They’re tried-and-true elements of the American language, but the animal rights group PETA is suggesting that common phrases like “bring home the bacon” and “kill two birds with one stone” carry a harmful message. Idioms like those, the group says, are verbal vestiges of “speciesism” and should be replaced with kinder variations on the theme.
“Words matter,” PETA tweeted Tuesday. “And as our understanding of social justice evolves, our language evolves along with it. Here’s how to remove speciesism from your daily conversations.”
The animal rights organization then included a color-coded chart with what they view as offensive phrases on the left in red and what they view as acceptable substitutions on the right in green.
In lieu of “kill two birds with one stone,” how about saying “feed two birds with one scone”? Instead of “bring home the bacon,” try “bring home the bagels.”
In the chart, PETA also recommends replacing “take the bull by the horns” with the more innocuous “take the flower by the thorns.” Instead of the expression “beat a dead horse,” it offers the somewhat comical alternative “feed a fed horse.” And last but not least, the animal rights group suggests replacing “be the guinea pig” with a phrase that features an inanimate symbol of scientific experimentation: “Be the test tube.”
In a follow-up tweet, the group then compared the use of the original phrases to racist and homophobic language, writing: “Just as it became unacceptable to use racist, homophobic, or ableist language, phrases that trivialize cruelty to animals will vanish as more people begin to appreciate animals for who they are and start ‘bringing home the bagels’ instead of the bacon.”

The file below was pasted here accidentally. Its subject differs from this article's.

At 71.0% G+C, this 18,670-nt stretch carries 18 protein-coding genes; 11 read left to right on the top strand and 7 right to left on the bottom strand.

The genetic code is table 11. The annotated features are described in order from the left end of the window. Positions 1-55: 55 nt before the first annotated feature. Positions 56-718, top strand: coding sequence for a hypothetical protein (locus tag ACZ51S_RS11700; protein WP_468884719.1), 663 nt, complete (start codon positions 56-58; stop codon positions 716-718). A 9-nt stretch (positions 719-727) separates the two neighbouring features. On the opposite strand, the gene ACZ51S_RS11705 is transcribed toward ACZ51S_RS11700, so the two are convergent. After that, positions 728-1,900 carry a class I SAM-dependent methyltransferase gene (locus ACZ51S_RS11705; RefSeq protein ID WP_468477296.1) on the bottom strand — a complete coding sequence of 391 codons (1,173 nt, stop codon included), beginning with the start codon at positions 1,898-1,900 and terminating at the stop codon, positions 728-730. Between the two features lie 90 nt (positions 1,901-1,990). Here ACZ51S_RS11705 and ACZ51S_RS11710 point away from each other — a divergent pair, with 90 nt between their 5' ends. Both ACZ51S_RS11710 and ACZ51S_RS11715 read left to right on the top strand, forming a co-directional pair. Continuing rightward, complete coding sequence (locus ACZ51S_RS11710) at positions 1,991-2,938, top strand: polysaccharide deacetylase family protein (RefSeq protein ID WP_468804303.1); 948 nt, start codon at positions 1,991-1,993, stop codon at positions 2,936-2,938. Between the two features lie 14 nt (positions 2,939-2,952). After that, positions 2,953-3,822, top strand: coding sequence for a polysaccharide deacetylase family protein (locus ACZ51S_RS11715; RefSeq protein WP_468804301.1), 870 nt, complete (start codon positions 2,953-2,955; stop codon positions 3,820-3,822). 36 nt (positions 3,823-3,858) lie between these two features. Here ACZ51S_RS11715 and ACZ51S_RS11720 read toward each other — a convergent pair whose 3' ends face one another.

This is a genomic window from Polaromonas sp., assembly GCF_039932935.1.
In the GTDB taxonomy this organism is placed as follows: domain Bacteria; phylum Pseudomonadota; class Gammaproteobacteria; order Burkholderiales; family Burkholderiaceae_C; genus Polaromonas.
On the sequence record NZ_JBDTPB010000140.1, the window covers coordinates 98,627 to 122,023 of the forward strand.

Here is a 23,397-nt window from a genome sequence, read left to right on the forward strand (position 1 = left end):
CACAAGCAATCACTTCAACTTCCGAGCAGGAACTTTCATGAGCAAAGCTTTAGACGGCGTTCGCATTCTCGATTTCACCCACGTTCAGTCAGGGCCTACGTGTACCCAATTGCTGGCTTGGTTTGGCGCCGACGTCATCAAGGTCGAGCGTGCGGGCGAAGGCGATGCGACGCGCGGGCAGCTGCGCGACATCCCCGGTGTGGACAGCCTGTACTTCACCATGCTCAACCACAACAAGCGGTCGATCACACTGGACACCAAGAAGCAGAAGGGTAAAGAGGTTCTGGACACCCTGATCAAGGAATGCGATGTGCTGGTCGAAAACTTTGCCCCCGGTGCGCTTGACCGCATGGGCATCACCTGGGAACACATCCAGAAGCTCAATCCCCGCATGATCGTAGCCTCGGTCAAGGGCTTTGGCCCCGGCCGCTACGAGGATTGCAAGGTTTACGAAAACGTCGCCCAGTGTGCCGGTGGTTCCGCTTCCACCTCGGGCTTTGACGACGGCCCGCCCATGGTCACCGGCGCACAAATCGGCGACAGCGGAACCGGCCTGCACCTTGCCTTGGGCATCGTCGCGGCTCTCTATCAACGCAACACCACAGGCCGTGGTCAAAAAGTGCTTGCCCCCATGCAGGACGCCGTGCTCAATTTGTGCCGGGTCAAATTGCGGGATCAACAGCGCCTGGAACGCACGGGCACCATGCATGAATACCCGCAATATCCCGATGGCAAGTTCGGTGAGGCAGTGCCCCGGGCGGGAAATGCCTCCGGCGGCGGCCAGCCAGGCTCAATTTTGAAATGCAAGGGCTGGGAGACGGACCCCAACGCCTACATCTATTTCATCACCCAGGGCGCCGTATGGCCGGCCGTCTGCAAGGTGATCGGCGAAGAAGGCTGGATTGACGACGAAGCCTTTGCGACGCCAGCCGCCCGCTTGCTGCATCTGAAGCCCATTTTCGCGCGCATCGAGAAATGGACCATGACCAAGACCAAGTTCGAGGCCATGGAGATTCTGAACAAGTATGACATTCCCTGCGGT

As might be expected, the backlash from skeptical Twitter users was swift, with hordes of people responding in their own tweets that PETA’s campaign against some of America’s most common phrases is ridiculous.
There has also, however, been a flood of tweets from social media users sympathetic to PETA’s cause. Some have even chimed in with additional suggestions for more animal-friendly substitutions. Instead of “curiosity killed the cat,” for example, one Twitter user suggested “curiosity thrilled the cat.”
In lieu of “eat crow,” another tweeted “eat snow.”
Now, PETA is using those user-generated ideas as the inspiration for a new social media call for innovative suggestions.
“To the haters: with so much negativity in the world, why not lighten up and use language in a way that encourages being kind to animals?” the group wrote on Twitter today. “To everyone else: add your own anti-speciesist phrases below!”
And if those phrases end up being both clever and humane – both fun and non-violent – then perhaps, as the popular idiom goes, they may truly be the best of both worlds.